W3C home > Mailing lists > Public > www-style@w3.org > February 2009

[css, bug of specification] negative margins, painting order, stacking context.

From: Andrew Fedoniouk <news@terrainformatica.com>
Date: Fri, 06 Feb 2009 11:39:34 -0800
Message-ID: <498C91F6.5040209@terrainformatica.com>
To: "www-style@w3.org List" <www-style@w3.org>

As we know[1]  rendering of static children of elements happens in 
following order:

for all static children:
  step #1: draw backgrounds of these elements;
  step #2: draw content of these elements (text in particular);

This algorithm (strange, imo) works in most cases but plays
badly with negative margins.

Here is an example of very strange (non-intuitive if you wish) effect 
that can
be observed when negative margins are used:

<html>
<head>
  <style>
    div.red     {  width:100px;    height:100px;    
background-color:red;   margin-bottom:-100px;    }
    div.green  {  width:90px;      height:90px;      
background-color:green;    }
    div.red:hover { background-color:orange;  }
    div.green:hover { background-color:lime;  }
  </style>  
</head>
<body>
  <div class="red">This text has red background.</div>
  <div class="green"></div>
</body>
</html>

Problem here is that due to [1] these two elements have non-trivial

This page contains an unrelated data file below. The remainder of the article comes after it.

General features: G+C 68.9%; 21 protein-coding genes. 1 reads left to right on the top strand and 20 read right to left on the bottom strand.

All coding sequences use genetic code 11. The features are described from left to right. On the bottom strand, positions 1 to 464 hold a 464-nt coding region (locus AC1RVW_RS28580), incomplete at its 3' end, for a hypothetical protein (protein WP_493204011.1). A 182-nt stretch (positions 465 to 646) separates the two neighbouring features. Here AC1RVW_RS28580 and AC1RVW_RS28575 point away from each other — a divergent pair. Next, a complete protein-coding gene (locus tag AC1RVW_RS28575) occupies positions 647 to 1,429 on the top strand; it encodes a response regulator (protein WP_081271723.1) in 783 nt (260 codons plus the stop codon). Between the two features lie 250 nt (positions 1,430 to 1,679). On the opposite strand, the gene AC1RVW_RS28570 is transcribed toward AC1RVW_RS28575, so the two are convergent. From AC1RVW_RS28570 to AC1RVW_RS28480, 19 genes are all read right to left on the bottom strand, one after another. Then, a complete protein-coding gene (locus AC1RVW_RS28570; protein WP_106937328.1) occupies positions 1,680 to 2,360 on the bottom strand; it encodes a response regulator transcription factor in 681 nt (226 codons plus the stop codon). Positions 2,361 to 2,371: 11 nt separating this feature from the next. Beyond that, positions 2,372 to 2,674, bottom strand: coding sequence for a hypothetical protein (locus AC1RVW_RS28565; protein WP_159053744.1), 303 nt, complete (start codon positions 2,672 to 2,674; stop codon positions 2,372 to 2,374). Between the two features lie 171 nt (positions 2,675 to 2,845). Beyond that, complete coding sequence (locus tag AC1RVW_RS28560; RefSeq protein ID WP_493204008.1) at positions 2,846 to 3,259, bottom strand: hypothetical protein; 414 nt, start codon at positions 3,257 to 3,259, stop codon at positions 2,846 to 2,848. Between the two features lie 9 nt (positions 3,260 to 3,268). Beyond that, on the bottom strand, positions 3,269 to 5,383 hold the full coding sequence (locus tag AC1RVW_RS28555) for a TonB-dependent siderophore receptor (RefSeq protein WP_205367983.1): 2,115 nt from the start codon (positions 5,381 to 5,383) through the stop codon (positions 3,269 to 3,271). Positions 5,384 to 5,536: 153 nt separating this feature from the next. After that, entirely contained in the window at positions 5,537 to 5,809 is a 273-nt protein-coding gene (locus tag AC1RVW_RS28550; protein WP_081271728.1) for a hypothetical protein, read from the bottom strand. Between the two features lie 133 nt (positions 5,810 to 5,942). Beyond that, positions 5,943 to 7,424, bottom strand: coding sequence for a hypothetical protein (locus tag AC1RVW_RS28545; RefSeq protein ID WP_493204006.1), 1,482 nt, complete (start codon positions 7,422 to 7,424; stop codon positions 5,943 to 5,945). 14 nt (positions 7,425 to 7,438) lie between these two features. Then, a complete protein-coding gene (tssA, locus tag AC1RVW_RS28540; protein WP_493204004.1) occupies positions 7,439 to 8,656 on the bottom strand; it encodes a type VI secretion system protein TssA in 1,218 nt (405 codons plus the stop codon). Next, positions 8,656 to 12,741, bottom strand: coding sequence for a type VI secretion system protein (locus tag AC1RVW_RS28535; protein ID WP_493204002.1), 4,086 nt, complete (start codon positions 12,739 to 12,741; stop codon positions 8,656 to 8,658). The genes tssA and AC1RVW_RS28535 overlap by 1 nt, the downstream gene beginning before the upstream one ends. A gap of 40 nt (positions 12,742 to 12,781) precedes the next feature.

overlaying structure.
Each point inside div.green participate in following layers:
 
1) background of  div.red
2) background of  div.green
3) content(text) of  div.red
4) content(text) of  div.green

This clearly produces logical errors in detection of div.red:hover and 
div.green:hover
conditions. Try to move mouse over and near the text.

That appears as a bug of the specification.  Non-intuitive, non-logical, 
etc.

Possible resolutions of the problem:

A) To change [1] so drawing of the element background and its content is 
atomic:

    For each static child draw its background and content(text) on top 
of it.
    (That  is how it is made in all UI systems I know)

If this change is not desirable at this point then plan "B":

B) Treat all elements having negative margins as a separate layer laying 
over
    normal static children of the element thus rendering will happen 
this way:

   step #1, for all static children *without* negative margins do:
      step #1.1: draw backgrounds of elements;
      step #1.2: draw content of elements (text in particular);
   step #2, for all static children *with* negative margins do:
      step #2.1: draw backgrounds of elements;
      step #2.2: draw content of elements (text in particular);

Mouse hover detection algorithms have to be updated accordingly. In both 
cases.

[1] http://www.w3.org/TR/CSS21/zindex.html

--
Andrew Fedoniouk.

http://terrainformatica.com
Received on Friday, 6 February 2009 19:40:21 GMT

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